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Almost fifty years ago, the United Nations set standards that reached international consensus and limited male correctional employees’ activities in female inmate residences. These restrictions were of particular importance to women prisoners. It is well documented that female prisoners who are particularly vulnerable, are traumatized by unwanted touching, assault, harassment, and invasion of their physical privacy and integrity. Despite this population’s history and international legal standards, there was a significant turn around in penology. The resulting cross-gender supervision for housing units and body searches became the norm in the United States.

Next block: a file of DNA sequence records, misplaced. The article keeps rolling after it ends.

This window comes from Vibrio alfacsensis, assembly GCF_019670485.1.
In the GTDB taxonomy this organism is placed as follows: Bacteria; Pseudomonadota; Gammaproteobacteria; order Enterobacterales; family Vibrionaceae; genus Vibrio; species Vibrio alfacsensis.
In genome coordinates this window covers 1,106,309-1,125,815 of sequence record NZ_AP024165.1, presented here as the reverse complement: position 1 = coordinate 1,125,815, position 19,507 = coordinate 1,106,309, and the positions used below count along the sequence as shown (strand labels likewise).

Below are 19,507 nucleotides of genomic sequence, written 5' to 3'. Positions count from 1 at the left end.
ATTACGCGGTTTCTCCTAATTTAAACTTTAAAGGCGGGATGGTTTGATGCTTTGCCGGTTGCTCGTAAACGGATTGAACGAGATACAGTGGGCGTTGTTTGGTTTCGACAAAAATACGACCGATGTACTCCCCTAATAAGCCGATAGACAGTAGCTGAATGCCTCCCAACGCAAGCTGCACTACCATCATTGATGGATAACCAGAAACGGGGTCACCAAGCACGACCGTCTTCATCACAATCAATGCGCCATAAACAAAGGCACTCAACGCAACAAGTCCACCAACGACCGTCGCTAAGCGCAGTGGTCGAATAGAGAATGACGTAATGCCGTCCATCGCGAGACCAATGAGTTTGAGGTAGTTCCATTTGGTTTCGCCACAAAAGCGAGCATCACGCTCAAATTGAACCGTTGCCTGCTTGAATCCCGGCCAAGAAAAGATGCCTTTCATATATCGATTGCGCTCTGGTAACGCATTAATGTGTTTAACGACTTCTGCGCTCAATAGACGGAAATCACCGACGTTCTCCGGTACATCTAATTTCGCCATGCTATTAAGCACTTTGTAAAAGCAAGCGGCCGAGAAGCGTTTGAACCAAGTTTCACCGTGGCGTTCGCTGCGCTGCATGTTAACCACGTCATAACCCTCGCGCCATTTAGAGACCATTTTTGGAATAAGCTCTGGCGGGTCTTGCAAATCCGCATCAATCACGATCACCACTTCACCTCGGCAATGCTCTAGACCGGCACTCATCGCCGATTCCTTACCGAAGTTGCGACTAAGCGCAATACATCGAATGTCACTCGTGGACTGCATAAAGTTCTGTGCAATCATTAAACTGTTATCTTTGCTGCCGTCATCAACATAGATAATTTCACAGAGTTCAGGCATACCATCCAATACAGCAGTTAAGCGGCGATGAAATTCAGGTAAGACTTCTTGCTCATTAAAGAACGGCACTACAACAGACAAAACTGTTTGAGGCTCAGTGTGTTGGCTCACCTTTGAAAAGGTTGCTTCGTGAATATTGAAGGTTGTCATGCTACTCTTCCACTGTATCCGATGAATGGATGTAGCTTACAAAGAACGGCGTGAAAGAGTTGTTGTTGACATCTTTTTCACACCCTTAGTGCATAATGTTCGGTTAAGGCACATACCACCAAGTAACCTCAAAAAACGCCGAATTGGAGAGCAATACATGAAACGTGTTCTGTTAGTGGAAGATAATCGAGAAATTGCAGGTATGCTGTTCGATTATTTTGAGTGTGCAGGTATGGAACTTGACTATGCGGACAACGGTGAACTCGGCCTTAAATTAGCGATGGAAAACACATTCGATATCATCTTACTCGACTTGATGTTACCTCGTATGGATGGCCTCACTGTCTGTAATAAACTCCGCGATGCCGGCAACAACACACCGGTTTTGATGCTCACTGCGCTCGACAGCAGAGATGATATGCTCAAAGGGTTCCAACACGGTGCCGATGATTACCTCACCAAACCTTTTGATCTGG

This article examines how the U.S. penal system transposed themselves form the benign protectors of modesty and dignity of female prisoners form the intrusions of male staff, to administering the present day correctional systems that generally permit cross-gender body searches and housing unit supervision in female prisons.

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2 Margins 175 (2002).